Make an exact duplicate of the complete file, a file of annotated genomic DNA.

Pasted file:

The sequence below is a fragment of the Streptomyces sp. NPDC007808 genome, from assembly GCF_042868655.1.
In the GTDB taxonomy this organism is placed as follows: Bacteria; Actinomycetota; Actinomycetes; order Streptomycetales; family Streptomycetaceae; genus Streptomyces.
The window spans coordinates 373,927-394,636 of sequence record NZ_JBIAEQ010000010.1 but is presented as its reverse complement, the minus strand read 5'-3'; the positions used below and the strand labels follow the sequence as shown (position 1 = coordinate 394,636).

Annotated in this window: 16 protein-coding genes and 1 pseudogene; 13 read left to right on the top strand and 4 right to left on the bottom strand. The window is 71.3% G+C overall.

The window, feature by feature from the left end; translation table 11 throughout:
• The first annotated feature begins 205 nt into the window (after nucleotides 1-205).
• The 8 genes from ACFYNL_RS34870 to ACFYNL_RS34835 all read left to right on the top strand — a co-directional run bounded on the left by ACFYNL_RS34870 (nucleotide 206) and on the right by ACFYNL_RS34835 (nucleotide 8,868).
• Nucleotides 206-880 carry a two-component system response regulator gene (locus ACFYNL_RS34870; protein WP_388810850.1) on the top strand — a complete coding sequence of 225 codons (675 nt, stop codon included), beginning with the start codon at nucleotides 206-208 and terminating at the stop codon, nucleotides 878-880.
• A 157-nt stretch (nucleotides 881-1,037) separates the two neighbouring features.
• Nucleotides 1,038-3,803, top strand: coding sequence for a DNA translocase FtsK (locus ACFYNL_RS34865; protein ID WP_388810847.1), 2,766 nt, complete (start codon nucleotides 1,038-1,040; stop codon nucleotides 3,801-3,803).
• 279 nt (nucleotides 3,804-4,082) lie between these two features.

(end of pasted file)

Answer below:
The sequence below is a fragment of the Streptomyces sp. NPDC007808 genome, from assembly GCF_042868655.1.
In the GTDB taxonomy this organism is placed as follows: Bacteria; Actinomycetota; Actinomycetes; order Streptomycetales; family Streptomycetaceae; genus Streptomyces.
The window spans coordinates 373,927-394,636 of sequence record NZ_JBIAEQ010000010.1 but is presented as its reverse complement, the minus strand read 5'-3'; the positions used below and the strand labels follow the sequence as shown (position 1 = coordinate 394,636).

Annotated in this window: 16 protein-coding genes and 1 pseudogene; 13 read left to right on the top strand and 4 right to left on the bottom strand. The window is 71.3% G+C overall.

The window, feature by feature from the left end; translation table 11 throughout:
• The first annotated feature begins 205 nt into the window (after nucleotides 1-205).
• The 8 genes from ACFYNL_RS34870 to ACFYNL_RS34835 all read left to right on the top strand — a co-directional run bounded on the left by ACFYNL_RS34870 (nucleotide 206) and on the right by ACFYNL_RS34835 (nucleotide 8,868).
• Nucleotides 206-880 carry a two-component system response regulator gene (locus ACFYNL_RS34870; protein WP_388810850.1) on the top strand — a complete coding sequence of 225 codons (675 nt, stop codon included), beginning with the start codon at nucleotides 206-208 and terminating at the stop codon, nucleotides 878-880.
• A 157-nt stretch (nucleotides 881-1,037) separates the two neighbouring features.
• Nucleotides 1,038-3,803, top strand: coding sequence for a DNA translocase FtsK (locus ACFYNL_RS34865; protein ID WP_388810847.1), 2,766 nt, complete (start codon nucleotides 1,038-1,040; stop codon nucleotides 3,801-3,803).
• 279 nt (nucleotides 3,804-4,082) lie between these two features.